Unique from many other primary cancer models, the surgical practice of radical removal of the entire prostate gland in localized disease allows for 1:1 spatial correspondence between radiologic imaging and pathologic imaging. This has led to a large body of literature characterizing tissue characteristics with functional imaging characteristics of mpMRI, most prominently using DWI imaging characteristics such as the apparent diffusion coefficient (ADC). Restriction of water molecules leads to differential signal properties of DWI, specifically reflecting the increased cellular density and nuclear-to-cytoplasmic ratio disturbed in cancerous tissues. In prostate cancer, several studies have established a negative relationship between ADC values and tumor Gleason score (18-20). However, the outright use of quantitative DWI characteristics for lesion detection is limited by the lack of clear distinction in ADC values of normal and tumor regions (21). Furthermore, the relationship between ADC and tumor-level Gleason score overall remains moderate, likely due to local heterogeneity in the proportion (density) and spatial distribution (sparsity) of cancerous cells within the tumor (22). Truong et al. (23) have reported preliminary evidence that advanced morphologic features, such as cribriform, influences the visibility of prostate lesions more so than tumors of the same grade with differing architectural patterns.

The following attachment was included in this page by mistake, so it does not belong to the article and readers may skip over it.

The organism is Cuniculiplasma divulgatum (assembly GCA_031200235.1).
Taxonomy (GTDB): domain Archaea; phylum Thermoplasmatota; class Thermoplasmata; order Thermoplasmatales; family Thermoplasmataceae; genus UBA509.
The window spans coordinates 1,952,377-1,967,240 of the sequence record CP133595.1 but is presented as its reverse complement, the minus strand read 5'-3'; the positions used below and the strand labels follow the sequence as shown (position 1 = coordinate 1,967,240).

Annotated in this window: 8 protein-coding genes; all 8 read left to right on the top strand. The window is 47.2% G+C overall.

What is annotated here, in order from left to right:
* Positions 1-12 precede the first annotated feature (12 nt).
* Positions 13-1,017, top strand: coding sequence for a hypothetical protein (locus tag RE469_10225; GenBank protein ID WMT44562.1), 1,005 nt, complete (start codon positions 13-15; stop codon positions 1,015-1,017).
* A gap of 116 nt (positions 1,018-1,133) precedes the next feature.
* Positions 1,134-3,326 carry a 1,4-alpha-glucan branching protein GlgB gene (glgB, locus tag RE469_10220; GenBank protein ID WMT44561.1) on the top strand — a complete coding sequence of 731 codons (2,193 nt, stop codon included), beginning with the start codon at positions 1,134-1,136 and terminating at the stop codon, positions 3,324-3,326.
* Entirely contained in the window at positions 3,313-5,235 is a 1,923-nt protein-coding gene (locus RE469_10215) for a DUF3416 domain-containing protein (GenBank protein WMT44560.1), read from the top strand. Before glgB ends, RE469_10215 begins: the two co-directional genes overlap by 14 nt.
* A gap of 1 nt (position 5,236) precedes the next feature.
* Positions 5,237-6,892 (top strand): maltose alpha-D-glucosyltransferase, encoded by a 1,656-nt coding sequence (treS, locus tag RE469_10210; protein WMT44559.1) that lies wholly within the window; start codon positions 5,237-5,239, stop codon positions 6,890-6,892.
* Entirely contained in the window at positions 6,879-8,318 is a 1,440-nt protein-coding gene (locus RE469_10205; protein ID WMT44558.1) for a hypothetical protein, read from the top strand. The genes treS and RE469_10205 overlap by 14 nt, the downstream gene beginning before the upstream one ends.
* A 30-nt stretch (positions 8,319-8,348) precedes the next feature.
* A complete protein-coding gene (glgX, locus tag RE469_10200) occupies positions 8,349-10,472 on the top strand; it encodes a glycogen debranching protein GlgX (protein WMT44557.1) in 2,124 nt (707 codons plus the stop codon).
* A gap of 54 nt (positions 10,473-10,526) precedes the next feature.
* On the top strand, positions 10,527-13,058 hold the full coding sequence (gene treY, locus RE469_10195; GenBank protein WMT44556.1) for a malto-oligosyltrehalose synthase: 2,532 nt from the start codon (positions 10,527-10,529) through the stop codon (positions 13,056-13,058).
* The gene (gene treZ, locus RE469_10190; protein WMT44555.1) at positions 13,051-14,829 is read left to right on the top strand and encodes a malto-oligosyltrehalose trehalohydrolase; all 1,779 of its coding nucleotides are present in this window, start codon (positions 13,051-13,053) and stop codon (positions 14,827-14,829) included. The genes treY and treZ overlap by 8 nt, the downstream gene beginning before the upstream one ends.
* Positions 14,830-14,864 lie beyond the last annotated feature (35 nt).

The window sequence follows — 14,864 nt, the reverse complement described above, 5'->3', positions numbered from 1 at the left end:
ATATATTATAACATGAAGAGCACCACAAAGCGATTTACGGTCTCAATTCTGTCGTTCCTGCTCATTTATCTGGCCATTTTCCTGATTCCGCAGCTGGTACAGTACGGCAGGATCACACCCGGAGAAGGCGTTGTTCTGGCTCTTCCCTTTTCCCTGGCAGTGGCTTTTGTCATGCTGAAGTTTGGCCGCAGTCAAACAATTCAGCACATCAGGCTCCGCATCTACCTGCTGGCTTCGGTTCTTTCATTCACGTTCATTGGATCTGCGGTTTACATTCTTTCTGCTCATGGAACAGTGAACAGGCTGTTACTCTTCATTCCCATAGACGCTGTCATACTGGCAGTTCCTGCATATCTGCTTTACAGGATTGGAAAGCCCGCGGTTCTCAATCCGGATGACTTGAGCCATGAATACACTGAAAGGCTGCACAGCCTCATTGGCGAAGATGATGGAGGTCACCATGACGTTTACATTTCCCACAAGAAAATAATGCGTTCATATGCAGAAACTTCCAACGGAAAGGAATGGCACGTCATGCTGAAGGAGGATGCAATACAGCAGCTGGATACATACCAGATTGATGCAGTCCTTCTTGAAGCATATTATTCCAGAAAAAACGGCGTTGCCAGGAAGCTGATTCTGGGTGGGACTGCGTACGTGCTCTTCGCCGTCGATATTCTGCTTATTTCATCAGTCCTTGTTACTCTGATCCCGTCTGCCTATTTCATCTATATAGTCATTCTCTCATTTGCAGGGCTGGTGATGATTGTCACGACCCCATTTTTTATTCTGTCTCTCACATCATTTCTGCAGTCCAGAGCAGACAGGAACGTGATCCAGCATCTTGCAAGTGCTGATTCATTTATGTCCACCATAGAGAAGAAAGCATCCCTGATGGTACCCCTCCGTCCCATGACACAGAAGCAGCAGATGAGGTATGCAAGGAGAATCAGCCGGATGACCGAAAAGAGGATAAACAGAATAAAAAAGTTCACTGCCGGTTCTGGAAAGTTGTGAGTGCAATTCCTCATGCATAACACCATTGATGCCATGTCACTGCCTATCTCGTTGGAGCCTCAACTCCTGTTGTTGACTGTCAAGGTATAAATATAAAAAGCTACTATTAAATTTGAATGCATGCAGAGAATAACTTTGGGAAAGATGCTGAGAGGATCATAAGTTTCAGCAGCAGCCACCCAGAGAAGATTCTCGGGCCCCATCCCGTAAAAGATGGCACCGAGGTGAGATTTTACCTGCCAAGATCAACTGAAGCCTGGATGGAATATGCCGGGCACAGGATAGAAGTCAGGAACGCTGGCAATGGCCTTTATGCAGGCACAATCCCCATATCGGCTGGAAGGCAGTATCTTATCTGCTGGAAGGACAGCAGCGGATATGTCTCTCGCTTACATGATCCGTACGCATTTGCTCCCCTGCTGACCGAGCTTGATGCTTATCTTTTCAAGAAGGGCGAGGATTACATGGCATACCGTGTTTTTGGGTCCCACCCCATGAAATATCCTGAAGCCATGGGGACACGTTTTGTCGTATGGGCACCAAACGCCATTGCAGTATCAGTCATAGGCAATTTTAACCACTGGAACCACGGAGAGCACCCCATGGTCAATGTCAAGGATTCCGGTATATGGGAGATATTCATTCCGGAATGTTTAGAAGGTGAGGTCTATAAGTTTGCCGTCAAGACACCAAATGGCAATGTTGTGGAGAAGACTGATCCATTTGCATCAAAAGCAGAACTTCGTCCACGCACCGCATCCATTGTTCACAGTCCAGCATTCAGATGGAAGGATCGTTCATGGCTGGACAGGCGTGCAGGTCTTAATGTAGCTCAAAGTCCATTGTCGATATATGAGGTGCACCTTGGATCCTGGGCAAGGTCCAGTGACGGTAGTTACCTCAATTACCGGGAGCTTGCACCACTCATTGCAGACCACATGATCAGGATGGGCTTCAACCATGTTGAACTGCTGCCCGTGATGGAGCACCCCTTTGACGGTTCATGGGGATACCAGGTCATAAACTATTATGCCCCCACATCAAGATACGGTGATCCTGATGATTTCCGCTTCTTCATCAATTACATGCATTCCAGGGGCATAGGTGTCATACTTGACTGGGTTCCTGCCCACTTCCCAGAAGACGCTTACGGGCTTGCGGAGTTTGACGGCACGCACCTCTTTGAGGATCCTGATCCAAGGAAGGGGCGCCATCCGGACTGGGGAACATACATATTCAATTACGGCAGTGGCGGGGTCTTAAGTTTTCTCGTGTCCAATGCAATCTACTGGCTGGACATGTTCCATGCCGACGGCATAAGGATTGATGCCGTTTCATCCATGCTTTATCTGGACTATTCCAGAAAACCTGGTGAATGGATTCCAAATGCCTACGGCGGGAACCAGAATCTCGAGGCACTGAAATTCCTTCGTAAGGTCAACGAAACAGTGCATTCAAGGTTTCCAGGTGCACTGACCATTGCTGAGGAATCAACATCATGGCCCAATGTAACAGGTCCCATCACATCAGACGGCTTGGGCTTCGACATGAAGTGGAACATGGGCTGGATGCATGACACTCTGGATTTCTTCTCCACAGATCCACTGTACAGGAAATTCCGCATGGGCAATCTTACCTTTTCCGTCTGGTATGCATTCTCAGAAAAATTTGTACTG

Overall, the complex heterogeneity of localized prostate cancer has led to variability in clinical practice for both radiology and pathology. The use of artificial intelligence (AI) applications in both radiology and pathology has increased substantially in the last decade (24), including more recently with the adoption of deep learning techniques applied to medical imaging. Here, we provide a summary of recent AI applications to radiology, pathology, and combined radiology-pathology characterization of localized prostate cancer where the intrinsic connection between histology and functional imaging in prostate cancer motivates the use of combined techniques for enhanced characterization.
Current uses of artificial intelligence in localized prostate cancer
In general, AI shows great promise in decreasing reader interpretation times, increasing performance of non-expert radiologists, and enabling large-scale screening practices without additional burden to radiologists. Applications of AI to prostate mpMRI are specifically expected to increase sensitivity of prostate cancer detection and decrease inter-reader variability (25). There are several examples of AI-based systems for prostate mp-MRI in the literature. In general, mp-MRI based AI tasks either focus on automated detection, aiming to localize suspicious regions within an image set, or automated diagnostic classification, aiming to predict the aggressiveness of a region of interest.